Supreme Court Overrules Chevron Doctrine: Practical Implications for Group Health Plans

07.02.2024

4 minute read

Overview
On June 28, 2024, the United States Supreme Court issued its opinion in two companion cases, Loper Bright Enters. v. Raimondo, and Relentless, Inc. v. Department of Commerce, in which it the Court overturned the Chevron doctrine (Chevron U.S.A., Inc. v. Natural Resources Defense Council, Inc.). The Chevron case held that courts must defer to a federal agency’s position on the law when a statute is open to interpretation. To fully understand the issue here, a brief civics refresher can help. Recall that after Congress has passed a statute, it is common for a federal agency to issue regulations to interpret and implement that statute. Those regulations constitute the federal agency’s position on the law Congress has passed. While the Loper Bright and Relentless cases do not directly address group health plan mandates, employer plan sponsors should be aware of what the decision could mean in a larger context. While there is no immediate impact to health and welfare regulations, the opinion in Loper Bright and Relentless could have implications for employer plan sponsors in the future. Group health plans are subject to myriad federal agency regulations, many of which have already been the subject of legal challenges and are now arguably more susceptible to legal challenges as a result of this decision.

Background
The Chevron case, decided in 1984, articulated a two-step approach for a court hearing a challenge to an agency’s interpretation of a law. The first step was to discern whether Congress had directly spoken to the precise question at issue in the statute. If the statute is clear, the court must give effect to that statute. If not, the second step would have the court defer to the federal agency if it had offered a permissible interpretation of the statute.

Loper Bright and Relentless Decision
The recent decision in Loper Bright and Relentless rejects the Chevron two-step approach based largely on separation of powers concerns. A detailed review of the Court’s opinion exceeds the scope of this discussion, but in essence the Court concluded that courts, not agencies, should decide “all relevant questions of law” where laws written by Congress are ambiguous, even where the relevant agency—an arm of the Executive Branch—has provided guidance on the matter. Despite this dramatic shift, the Supreme Court made clear that any prior decisions relying on the Chevron doctrine are not overturned.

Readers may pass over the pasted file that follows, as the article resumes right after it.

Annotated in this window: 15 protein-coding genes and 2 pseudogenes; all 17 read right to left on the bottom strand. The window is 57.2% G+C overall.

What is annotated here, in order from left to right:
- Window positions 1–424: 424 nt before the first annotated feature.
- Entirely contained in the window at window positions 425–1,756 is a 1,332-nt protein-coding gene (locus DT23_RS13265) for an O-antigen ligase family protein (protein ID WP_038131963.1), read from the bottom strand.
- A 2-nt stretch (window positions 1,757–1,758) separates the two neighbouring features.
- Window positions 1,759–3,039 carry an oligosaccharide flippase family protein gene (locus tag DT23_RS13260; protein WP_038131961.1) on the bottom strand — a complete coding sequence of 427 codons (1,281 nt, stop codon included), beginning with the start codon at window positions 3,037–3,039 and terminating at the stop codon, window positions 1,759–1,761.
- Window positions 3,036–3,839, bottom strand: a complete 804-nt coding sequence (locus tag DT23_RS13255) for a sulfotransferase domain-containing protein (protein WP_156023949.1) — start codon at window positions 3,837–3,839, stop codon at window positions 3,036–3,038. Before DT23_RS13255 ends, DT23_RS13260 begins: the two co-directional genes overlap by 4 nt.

Implications for Group Health Plans
It is difficult to predict the impact this decision may have on employer plan sponsors and certainly there are no immediate action items.

Employers should continue to rely on and comply with agency regulations unless and until a court overturns them, which is almost always a very long process. Agency guidance that stems from explicit statutory authority, such as reporting and disclosure requirements under ERISA, will be hard to challenge.

As for the implications of the Supreme Court’s decision for employer plan sponsors, we know two things: (1) Employers are subject to regulations issued by a number of federal agencies– Equal Employment Opportunity Commission (EEOC), Department of Labor (DOL), Occupational Safety and Health Administration (OSHA), and National Labor Relations Board (NLRB), the Department of Health and Human Services (HHS), the Centers for Medicare and Medicaid Services (CMS), to name a few, and (2) the Loper Bright and Relentless decision makes it easier to challenge agency regulations. Given the turbulent history of the Affordable Care Act, as well as existing challenges to certain provisions of the ACA, it is likely that ACA-related regulations will be the subject of future challenges at the very least.

Though only time will tell, employer plan sponsors should prepare themselves for what could be a volatile legal landscape in the future and the possibility of different requirements in different states. It especially important now, more than ever, for employer plan sponsors to ensure they are working with trusted partners that will navigate them through what could be an ongoing shifting legal and regulatory landscape. Alliant will continue to monitor the outcome of the decision and provide updates if any additional information becomes available.

 

This alert was prepared by the Alliant Compliance Team. This email is a service to our clients and friends. It is designed only to give general information on the developments actually covered. It is not intended to be a comprehensive summary of recent developments in the law, treat exhaustively the subjects covered, provide legal advice, or render a legal opinion. This material is provided for informational purposes only based on our understanding of applicable guidance in effect at the time and without any express or implied warranty as to its accuracy or any responsibility to provide updates based on subsequent developments. This material should not be construed as legal or tax advice or as establishing a privileged attorney-client relationship. Clients should consult with and rely on their own independent legal, tax, and other advisors regarding their particular situations before taking action. These materials and related content are also proprietary and cannot be further used, disclosed or disseminated without express permission.

Advanced Benefits and its employees are not attorneys and are not responsible for any legal advice. To fully understand how this or any legal or compliance information affects your unique situation, you should check with a qualified attorney. 

© 2024 Alliant Insurance Services, Inc.

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